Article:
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Thursday, January 28, 1999 Published at 12:02 GMT

Business: The Company File

LucasVarity agrees £4bn TRW bid

LucasVarity put the brakes on a bid by US rival Federal-Mogul

American group TRW has launched a $6.6bn (£4bn) bid for the UK's biggest motor parts firm LucasVarity.

If the deal goes ahead it will create a car parts giant, building anything from brakes to seatbelts and airbags.

The cash offer, recommended to shareholders by LucasVarity, values the group's shares at 288p each and trumps the $6.5bn (£3.9bn) bid from US rival Federal-Mogul which was rejected on Monday.

Federal-Mogul was later reported to be considering tabling a revised offer for LucasVarity and urged the UK group's shareholders to wait before responding to the TRW offer.

"The fight is still wide open," said Collins Stewart analyst Mustapha Omar.

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The firms estimate the deal will lead to cost savings of £200m within two years, but said those savings would not primarily result from job cuts from Lucas Varity's 51,000 strong worldwide workforce.

It employs around 25,000 staff in the UK, most of which are based in and around Solihull.

However Joe Gorman, chairman of Cleveland, Ohio-based TRW warned that some older plants would have to close, although the number of closures is unlikely to exceed 10.

Big premium

The TRW bid represents a premium of 33.8% more than the LucasVarity share price before it announced it was in takeover talks. At yesterday's stock market prices, TRW and LucasVarity would have a combined market value of £8.4bn.

[ image: The firm employs 51,000 employees worldwide]
The firm employs 51,000 employees worldwide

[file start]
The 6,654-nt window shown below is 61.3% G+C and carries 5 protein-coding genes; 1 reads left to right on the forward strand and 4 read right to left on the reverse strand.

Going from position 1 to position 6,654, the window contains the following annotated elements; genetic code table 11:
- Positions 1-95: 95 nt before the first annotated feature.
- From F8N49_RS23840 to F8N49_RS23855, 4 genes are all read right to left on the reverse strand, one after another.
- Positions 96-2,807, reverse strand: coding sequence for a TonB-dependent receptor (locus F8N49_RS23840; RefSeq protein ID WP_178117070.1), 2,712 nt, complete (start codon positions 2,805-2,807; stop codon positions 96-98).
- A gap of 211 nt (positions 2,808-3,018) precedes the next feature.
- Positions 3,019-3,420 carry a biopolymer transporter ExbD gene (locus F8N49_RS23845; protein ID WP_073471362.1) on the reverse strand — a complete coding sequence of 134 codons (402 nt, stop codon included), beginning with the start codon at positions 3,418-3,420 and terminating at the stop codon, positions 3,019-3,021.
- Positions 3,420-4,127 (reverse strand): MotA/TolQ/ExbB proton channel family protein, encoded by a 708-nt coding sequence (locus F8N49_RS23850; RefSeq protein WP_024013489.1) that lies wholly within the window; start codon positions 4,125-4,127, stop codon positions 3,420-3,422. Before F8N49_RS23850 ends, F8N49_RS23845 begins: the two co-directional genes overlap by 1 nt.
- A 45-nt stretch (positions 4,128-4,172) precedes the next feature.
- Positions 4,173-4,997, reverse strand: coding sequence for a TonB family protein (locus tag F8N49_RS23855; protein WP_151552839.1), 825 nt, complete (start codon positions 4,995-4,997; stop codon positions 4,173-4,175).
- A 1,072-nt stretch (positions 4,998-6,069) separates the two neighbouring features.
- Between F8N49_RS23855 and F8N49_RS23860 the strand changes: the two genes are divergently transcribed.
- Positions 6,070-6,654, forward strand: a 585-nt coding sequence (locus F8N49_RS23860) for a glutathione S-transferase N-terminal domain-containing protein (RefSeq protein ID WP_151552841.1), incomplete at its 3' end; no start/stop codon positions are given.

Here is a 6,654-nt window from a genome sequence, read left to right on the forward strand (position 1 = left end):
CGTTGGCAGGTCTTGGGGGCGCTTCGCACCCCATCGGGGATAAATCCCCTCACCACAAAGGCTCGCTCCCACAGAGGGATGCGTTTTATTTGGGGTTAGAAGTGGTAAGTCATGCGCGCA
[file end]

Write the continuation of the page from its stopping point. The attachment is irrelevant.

LucasVarity's chief executive Victor Rice will head up the new group's combined automotive operations.

He said: "For our employees, this represents a tremendous opportunity to become part of a dynamic global leader in technology, manufacturing and service."

Mr Gorman said: "This transaction is a great fit for our automotive business and gives us the scale to be a leader in integrated vehicle control systems and modules.

"Specifically, it enables the integration of TRW's steering and suspension businesses with LucasVarity's braking business into the next generation of vehicle control systems."

He added that the two companies would see accelerated growth from the combination of their electronics businesses.

The strong LucasVarity aerospace business also extended TRW's customer base in space, defence and information technology.

Shares leap

Shares in LucasVarity jumped 8.5p to 292p - slightly beyond the offer price, in the hope of a rival bid.

However, TRW has built into its offer document a clause which states LucasVarity would have to pay a £30m forfeit if it were to spurn the bid in favour of a better offer.

Historical ties

The UK engineering firm Lucas merged with US-based Varity in 1996.

It is one of the oldest names in the UK engineering industry with a 100-year-old history and 24,000 employees in Britain.

As well as brakes and other automotive parts, it also produces components for the aircraft industry.

US move defeated

Chief executive Victor Rice failed in his attempt to move Lucas's headquarters to the United States last year.

The group claimed the move was vital to keep up with the consolidation of the car and aerospace industry.

But shareholders inflicted an embarrassing defeat by turning down the scheme amid claims that its directors were looking to cash in on the much higher pay packets in the US.

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